The certificates are delivered by the Certificates Authorities (CA). This is a 3-step process.
a) The generation of a Key Pair or Private Key in standard RSA 2048 bits. This key will be used to generate a CA Request based on it.
b) The CA Request generated is transmitted to the CA. It contains all the necessary information in order for the provider to deliver a certificate (Country Name 2 letters code, State or Province Full Name, Locality Name, Organization Name e.g. Company, Organization Unit Name e.g. Section, valid email address and Common Name (CN) e.g. MyDomainName.com).
c) The Certificate authority verifies the information you transmitted and returns the certificate, and eventually also intermediate certificates that are required to access your certificate.
The certificate also contains the CA Reply (the validated Private Key). Once you have the certificate, the CA reply, its key pair (private key), and the intermediates certificates, they must be imported in the key store handled by Terminal Service Plus.
The delivery usually contains several files. Each file is a certificate. As said previously, the authority delivers the certificate of your Domain name and intermediate Certificates that are mandatory to access to your certificate.
The common format file is .cer or .crt. These extensions are recognized by the OS which associates the certificate Icon.
In our example above, we received 4 files (.crt). The first, second and third are intermediate certificates (CARoot, TrustCA, DomainValidationCA).
The fourth is our Certificate which certifies our domain name MyDomainName.crt. They all have to be installed together.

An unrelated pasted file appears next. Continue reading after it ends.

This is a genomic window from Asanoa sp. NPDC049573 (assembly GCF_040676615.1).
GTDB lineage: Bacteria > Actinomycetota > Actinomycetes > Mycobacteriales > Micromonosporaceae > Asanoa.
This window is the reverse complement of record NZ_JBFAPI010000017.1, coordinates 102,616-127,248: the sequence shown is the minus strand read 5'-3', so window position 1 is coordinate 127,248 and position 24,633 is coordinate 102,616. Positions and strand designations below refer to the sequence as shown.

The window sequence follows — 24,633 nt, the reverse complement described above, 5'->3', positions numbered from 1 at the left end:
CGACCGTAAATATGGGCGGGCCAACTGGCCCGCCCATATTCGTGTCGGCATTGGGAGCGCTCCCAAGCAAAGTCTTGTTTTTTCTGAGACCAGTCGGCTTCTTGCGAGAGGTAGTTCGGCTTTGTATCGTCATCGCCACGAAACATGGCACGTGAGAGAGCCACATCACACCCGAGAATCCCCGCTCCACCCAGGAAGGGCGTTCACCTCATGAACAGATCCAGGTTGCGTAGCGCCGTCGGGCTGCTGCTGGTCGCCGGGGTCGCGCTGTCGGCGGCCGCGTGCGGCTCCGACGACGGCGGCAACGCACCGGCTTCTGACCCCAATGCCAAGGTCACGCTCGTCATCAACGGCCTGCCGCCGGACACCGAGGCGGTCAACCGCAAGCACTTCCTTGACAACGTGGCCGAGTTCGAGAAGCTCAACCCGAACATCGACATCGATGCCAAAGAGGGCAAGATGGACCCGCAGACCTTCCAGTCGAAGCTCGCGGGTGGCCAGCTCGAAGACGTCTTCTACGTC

For a better understanding of how to proceed, let’s examine the certificates.
The properties of the certificate CA Root show its path. Each certificate has a path from the root to the certificate of your domain name.
The properties of our certificate show all the general informations about the certificate (purposes, addresses, issued to CN), issued by and validity.
What is important to notice is the certification path. It includes the entire path needed to access our certificate.
It displays all the intermediate certificates that are included inside ours.
This is a simple process. You must import this entire certification path, plus the Key Pair in the Terminal Service Plus Key store file.
Use Windows certificate manager to import keypair and all certificates into Windows keystore as described in Certificates and Certification process (make keypair exportable when importing!) and then export that key back from Windows keystore by checking the option "Include all certificates in the certification path if possible". For the format choose per example *.p12 Now create a new keystore in JKS format on Portecle, and go to Tools>Import Key Pair and import that *.p12 file:
The key Pair is the RSA 2048 Bit key generated for the CA Request of the certificate. It has been generated either in the Portecle add-on we provide, or with another available generator like openssl, IIS, online sites, or CA provider’s applications.
You must keep this Private Key. It is either a flat file text format unsecured .pem or a secured format .p12 or .pfx.
The Private Key generated is mandatory to be able to generate the certificates correctly.